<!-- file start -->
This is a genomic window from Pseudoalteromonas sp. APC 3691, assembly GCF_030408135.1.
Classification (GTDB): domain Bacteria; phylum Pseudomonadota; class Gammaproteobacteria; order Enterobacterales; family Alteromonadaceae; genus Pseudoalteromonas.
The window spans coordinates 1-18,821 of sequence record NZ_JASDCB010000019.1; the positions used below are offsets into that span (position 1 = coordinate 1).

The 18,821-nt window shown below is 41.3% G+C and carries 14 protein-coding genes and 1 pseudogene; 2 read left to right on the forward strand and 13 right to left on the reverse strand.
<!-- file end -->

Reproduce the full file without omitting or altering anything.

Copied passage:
This is a genomic window from Pseudoalteromonas sp. APC 3691, assembly GCF_030408135.1.
Classification (GTDB): domain Bacteria; phylum Pseudomonadota; class Gammaproteobacteria; order Enterobacterales; family Alteromonadaceae; genus Pseudoalteromonas.
The window spans coordinates 1-18,821 of sequence record NZ_JASDCB010000019.1; the positions used below are offsets into that span (position 1 = coordinate 1).

The 18,821-nt window shown below is 41.3% G+C and carries 14 protein-coding genes and 1 pseudogene; 2 read left to right on the forward strand and 13 right to left on the reverse strand.